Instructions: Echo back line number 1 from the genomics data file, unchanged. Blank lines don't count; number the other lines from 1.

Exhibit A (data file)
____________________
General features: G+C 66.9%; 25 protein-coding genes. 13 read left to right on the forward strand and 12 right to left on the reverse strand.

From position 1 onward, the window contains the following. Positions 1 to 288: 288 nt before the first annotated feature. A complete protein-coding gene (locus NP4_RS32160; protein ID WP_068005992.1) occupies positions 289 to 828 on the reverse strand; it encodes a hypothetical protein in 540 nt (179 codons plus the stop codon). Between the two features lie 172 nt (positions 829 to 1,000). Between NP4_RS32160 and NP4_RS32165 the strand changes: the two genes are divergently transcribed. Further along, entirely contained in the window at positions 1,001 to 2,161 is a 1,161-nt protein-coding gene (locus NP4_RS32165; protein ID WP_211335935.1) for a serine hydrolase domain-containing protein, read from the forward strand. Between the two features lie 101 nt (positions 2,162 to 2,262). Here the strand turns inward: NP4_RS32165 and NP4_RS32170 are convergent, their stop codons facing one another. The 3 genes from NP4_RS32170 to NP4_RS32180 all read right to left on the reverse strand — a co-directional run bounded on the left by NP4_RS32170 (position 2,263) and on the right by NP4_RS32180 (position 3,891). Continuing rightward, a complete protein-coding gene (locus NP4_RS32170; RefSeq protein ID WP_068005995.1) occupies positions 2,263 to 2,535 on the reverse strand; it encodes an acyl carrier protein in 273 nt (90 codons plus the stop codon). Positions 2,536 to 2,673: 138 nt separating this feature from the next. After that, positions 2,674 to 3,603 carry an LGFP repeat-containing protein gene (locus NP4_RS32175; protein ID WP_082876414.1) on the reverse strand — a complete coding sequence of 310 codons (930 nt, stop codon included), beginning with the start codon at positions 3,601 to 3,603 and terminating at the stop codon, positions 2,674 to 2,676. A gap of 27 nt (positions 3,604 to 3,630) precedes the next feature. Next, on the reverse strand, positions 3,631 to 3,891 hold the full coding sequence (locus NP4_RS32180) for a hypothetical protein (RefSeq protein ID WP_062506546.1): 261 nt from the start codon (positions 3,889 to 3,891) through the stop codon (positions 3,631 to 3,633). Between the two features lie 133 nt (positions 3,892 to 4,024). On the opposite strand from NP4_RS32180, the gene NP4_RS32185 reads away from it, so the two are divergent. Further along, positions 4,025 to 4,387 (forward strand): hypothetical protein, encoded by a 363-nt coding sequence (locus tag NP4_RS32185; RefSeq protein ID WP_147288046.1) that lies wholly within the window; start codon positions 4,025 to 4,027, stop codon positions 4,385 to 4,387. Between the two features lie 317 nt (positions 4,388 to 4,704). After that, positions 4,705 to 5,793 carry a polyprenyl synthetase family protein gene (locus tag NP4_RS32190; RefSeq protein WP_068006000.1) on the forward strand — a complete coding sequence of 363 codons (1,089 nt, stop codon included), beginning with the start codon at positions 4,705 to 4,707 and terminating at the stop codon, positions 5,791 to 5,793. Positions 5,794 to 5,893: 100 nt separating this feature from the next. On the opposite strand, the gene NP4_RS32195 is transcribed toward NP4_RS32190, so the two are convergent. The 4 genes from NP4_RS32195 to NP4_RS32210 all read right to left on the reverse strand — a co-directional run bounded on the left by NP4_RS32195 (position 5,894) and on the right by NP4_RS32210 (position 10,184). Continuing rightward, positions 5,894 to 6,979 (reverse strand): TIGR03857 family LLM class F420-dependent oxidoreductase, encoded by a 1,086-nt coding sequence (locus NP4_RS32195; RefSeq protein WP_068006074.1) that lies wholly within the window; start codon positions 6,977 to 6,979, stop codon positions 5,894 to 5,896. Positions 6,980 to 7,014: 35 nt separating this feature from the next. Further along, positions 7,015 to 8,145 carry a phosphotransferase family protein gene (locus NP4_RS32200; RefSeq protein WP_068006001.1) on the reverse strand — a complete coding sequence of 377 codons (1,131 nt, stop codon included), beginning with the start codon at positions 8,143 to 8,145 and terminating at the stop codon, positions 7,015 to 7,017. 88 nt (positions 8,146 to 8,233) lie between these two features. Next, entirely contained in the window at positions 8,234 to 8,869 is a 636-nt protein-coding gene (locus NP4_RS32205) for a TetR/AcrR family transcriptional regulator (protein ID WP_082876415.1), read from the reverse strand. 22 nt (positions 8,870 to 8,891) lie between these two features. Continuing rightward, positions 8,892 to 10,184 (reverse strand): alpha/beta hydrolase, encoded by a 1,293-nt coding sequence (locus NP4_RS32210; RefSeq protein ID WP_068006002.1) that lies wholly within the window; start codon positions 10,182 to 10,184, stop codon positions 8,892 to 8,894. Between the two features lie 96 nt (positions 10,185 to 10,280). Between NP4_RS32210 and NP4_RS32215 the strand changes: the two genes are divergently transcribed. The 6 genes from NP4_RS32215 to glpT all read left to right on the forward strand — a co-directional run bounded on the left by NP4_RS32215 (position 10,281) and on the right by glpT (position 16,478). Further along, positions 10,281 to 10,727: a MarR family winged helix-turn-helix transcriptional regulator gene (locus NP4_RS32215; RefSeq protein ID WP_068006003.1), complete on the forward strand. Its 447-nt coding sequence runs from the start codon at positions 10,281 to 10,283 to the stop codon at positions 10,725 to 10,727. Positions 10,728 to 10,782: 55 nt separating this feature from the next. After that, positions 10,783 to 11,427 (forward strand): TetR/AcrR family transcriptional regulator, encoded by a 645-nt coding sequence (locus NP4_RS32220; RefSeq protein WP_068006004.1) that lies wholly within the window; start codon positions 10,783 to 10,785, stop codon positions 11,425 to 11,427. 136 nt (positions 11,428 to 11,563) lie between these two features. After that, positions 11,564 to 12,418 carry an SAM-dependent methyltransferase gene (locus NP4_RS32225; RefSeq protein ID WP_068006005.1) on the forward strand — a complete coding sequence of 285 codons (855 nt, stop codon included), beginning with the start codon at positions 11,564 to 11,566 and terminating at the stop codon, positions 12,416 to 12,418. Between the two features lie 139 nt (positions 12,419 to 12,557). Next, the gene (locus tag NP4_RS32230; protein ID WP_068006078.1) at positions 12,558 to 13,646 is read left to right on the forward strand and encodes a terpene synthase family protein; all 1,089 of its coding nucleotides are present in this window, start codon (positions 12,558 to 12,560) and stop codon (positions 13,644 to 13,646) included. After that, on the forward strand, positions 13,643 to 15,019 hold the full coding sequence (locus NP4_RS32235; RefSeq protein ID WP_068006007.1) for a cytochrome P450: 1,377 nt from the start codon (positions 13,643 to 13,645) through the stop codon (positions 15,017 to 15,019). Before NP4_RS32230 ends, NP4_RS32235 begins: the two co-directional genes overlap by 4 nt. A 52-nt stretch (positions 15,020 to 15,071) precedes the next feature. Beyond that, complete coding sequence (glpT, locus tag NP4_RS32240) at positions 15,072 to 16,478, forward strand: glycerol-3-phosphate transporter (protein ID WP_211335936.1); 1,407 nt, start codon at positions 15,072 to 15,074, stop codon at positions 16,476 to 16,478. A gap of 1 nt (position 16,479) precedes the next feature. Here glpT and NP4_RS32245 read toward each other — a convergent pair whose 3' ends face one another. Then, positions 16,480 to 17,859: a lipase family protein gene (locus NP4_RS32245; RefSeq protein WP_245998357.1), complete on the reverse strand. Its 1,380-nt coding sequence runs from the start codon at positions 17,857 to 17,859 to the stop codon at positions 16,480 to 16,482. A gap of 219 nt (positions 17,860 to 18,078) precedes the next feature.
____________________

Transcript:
General features: G+C 66.9%; 25 protein-coding genes. 13 read left to right on the forward strand and 12 right to left on the reverse strand.